A second theme is how Abe managed to divert the growing international criticism of China with his Yasukuni Shrine visit into a slugfest between Chinese and Japanese ambassadors in Western media that did not redound to Japan’s credit, as its conduct became the focus rather than China’s, and South Koreans found cause to sympathize with the Chinese side. It seems to suggest that Abe’s insistence on mixing revisionist goals with realist ones undercuts Japan’s realist agenda in the face of assertiveness by China. Yet, the progressive penchant to confuse the two approaches, objecting to realist steps such as pursuit of the right of collective self-defense, muddies this line of analysis. Concentrating on conservative revisionism toward history tells only one side of the story, while the conservative quest for realism complicates the narrative.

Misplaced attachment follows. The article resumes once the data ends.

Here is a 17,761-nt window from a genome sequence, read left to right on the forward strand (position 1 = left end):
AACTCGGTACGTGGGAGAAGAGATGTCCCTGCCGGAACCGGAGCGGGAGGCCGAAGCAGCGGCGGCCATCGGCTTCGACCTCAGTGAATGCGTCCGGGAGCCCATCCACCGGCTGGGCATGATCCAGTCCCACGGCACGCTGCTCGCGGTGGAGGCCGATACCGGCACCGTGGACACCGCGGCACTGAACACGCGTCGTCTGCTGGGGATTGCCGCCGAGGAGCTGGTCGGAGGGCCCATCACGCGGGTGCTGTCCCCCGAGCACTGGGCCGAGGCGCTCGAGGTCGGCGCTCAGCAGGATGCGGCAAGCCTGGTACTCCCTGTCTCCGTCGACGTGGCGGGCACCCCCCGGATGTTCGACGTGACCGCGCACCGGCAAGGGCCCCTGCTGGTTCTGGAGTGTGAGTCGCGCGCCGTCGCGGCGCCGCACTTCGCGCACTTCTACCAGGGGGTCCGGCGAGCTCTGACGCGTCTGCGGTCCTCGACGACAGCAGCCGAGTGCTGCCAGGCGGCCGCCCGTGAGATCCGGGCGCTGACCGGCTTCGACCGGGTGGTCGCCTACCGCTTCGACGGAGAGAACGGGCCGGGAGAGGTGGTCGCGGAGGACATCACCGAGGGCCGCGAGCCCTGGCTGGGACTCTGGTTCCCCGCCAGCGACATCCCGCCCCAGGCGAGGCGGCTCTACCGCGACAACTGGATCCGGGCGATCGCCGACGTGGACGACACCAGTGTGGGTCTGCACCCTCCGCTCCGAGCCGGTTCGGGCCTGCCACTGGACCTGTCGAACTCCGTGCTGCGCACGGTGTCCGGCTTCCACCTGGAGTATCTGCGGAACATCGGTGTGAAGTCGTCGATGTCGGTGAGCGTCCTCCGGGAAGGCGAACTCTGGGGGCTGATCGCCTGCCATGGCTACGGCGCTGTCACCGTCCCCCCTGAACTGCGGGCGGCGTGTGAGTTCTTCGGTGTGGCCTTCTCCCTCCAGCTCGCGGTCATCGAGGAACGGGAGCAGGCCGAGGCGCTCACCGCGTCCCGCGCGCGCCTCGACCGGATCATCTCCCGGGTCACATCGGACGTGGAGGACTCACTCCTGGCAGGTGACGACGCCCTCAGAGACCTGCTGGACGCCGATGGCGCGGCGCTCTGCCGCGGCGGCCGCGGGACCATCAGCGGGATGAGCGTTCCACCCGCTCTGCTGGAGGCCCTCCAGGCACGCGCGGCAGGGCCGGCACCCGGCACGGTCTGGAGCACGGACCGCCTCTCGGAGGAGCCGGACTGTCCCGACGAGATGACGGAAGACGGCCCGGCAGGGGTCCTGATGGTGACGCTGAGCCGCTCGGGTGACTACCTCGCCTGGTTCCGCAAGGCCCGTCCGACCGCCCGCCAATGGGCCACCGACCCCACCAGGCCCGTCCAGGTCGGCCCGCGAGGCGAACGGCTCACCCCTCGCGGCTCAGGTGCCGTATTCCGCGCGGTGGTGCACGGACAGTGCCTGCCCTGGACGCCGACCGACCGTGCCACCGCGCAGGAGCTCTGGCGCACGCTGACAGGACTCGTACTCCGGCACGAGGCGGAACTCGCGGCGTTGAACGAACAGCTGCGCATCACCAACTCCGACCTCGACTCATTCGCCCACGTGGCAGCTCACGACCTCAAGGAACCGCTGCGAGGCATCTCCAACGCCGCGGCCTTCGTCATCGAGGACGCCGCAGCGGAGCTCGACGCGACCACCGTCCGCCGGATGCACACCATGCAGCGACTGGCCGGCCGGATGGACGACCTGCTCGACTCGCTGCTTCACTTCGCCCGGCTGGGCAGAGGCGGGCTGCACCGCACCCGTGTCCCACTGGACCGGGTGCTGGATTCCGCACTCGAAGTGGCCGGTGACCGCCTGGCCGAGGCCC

The book traces the confrontation between Abe and Murayama to the time of the Murayama statement in 1995, when a fierce struggle occurred in the Diet over the nature of any Japanese apology to Asian states. The fiftieth anniversary statement was a victory for diplomacy in Asia, using such terms as “invasion,” “colonial control,” “national policy mistakes,” and “apology from the heart.” Yet, it was fiercely resisted in the Lower House of the Diet, where affirmation of the “liberation of Asia” from the colonies of white men and stabilization of Asia in a war against the United States had strong support. First-year Diet member Abe abstained, as did others who opposed the Murayama statement. In the run-up to this divisive moment for the LDP, the book describes the views of such figures as Kono Yohei and Hashimoto Ryutaro and the responses of those who insisted that Japan was not an aggressor country. While the moderates’ intent on strengthening Japan’s diplomacy in Asia won the battle, the right wing conservatives opposed to apologizing and determined to alter the verdict on Japan’s historical conduct were gaining ground in the LDP. Despite Abe’s lack of seniority, as Kishi’s grandson, he was already a celebrity and their “hope” in defense of Japan. Not yet the mainstream in the LDP, Abe’s group directly confronted the line of Kono and others, organizing around such issues as new history textbooks as they waited for their chance to pursue a wide-ranging agenda to defend tradition, to alter the postwar system, and to restore Japan as a country “respected” in international society. Their preoccupation was not with pride in postwar Japan’s achievements, but with the honor of wartime and imperialist Japan. Abe’s record is less that of a realist striving to increase Japan’s power in the face of growing threats, than of a man obsessed with revisionist goals without concern for any impact on other states.